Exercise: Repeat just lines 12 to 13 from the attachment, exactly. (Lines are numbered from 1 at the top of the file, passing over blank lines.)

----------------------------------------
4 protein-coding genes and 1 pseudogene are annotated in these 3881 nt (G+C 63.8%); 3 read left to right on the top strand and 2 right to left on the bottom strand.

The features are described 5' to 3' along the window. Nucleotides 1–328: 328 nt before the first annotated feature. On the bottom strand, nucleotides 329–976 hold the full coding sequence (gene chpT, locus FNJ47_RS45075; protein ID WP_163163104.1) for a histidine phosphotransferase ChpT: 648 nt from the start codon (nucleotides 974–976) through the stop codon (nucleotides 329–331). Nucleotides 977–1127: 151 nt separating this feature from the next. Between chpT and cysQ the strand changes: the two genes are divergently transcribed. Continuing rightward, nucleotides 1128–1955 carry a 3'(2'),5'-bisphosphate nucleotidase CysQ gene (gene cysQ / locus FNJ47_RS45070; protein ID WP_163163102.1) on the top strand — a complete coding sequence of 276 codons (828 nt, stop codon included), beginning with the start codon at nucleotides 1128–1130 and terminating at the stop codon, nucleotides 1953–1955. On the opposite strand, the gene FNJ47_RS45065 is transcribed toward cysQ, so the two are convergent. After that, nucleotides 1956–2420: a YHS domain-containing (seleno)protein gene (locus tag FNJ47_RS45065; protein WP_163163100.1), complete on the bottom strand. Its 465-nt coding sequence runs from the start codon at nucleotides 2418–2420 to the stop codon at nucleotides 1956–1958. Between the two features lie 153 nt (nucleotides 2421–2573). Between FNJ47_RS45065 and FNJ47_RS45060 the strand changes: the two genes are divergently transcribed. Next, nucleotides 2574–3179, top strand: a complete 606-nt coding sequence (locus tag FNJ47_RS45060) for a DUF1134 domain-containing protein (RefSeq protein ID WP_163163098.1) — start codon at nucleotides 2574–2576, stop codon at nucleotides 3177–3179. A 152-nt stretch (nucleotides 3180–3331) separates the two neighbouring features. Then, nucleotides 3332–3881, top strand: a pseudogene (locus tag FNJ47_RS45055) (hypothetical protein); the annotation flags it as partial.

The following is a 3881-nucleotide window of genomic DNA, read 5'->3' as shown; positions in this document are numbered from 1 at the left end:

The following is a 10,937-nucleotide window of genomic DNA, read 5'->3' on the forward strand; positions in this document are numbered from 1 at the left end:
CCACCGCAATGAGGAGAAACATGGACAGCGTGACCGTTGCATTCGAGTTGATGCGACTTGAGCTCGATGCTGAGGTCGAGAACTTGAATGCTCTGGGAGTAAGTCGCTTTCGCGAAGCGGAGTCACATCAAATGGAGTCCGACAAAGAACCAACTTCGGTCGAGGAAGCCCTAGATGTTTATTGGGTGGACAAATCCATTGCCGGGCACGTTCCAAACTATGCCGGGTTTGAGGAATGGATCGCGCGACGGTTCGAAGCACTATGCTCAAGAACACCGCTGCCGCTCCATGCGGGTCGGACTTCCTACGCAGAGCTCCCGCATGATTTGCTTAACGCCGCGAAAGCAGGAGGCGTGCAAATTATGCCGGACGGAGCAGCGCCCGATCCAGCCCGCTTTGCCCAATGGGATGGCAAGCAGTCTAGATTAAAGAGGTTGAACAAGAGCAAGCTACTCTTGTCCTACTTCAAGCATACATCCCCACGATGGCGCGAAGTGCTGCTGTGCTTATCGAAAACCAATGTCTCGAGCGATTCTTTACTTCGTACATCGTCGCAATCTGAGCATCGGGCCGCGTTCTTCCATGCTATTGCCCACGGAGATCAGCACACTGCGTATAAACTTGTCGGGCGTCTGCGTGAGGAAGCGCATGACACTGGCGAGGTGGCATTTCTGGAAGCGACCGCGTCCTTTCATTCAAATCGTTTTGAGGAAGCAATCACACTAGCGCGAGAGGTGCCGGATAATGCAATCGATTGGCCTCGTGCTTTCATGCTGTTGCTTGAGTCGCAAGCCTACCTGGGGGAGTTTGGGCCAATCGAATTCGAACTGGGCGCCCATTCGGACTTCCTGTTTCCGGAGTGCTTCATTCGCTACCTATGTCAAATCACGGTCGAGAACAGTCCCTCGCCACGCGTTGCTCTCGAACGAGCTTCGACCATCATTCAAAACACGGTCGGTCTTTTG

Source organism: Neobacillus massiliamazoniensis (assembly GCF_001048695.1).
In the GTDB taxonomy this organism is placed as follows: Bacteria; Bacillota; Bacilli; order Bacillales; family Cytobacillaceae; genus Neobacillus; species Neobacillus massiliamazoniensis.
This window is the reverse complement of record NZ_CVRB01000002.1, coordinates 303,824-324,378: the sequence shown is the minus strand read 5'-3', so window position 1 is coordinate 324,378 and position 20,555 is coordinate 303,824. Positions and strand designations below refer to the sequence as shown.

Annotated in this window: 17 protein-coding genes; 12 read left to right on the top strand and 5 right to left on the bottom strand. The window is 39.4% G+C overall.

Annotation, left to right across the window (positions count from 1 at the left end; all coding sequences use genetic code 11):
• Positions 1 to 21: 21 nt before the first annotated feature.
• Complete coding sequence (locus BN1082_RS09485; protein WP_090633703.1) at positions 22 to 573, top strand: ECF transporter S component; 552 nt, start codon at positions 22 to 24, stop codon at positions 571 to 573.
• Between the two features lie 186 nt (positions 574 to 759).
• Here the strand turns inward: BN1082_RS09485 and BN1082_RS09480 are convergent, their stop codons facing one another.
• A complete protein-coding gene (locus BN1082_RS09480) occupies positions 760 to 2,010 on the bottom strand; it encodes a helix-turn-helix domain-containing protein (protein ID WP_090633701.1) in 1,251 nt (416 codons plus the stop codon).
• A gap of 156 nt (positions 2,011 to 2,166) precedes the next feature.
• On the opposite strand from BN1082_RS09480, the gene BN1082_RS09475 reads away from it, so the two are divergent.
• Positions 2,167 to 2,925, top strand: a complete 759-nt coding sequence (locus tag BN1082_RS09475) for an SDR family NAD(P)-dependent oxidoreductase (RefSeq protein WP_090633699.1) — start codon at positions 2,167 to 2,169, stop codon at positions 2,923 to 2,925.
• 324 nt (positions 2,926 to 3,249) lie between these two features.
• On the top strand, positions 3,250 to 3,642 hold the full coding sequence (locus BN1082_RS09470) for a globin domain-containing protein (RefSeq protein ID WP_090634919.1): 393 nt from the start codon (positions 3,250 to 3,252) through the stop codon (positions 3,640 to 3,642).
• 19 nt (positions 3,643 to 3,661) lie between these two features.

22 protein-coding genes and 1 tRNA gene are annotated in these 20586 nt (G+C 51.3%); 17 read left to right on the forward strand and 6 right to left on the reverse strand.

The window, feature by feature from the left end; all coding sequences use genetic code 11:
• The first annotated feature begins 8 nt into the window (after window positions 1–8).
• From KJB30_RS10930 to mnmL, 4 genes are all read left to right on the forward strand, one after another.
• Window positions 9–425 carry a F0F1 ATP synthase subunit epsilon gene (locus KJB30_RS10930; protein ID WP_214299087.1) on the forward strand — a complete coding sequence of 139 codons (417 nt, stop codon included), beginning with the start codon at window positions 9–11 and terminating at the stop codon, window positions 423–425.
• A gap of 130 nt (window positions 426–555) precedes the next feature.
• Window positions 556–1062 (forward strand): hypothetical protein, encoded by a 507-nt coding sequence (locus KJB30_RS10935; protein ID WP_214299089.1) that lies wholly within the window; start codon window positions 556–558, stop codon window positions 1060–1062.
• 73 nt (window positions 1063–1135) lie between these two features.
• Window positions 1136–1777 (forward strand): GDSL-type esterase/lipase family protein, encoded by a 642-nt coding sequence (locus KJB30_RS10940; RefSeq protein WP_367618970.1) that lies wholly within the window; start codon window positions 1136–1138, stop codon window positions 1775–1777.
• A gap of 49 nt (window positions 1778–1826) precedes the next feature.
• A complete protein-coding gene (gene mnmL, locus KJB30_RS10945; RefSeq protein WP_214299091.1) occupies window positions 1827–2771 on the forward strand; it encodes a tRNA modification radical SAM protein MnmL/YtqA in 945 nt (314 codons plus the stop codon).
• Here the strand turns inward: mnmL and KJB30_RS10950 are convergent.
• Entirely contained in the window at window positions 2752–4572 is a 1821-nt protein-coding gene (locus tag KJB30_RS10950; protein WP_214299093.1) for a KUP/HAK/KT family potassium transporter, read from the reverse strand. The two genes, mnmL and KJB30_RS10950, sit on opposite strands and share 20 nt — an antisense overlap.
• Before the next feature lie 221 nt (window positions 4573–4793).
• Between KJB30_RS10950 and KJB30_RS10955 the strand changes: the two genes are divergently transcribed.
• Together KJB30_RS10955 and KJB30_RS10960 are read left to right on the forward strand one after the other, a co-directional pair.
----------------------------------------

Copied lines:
• Complete coding sequence (locus BN1082_RS09485; protein WP_090633703.1) at positions 22 to 573, top strand: ECF transporter S component; 552 nt, start codon at positions 22 to 24, stop codon at positions 571 to 573.
• Between the two features lie 186 nt (positions 574 to 759).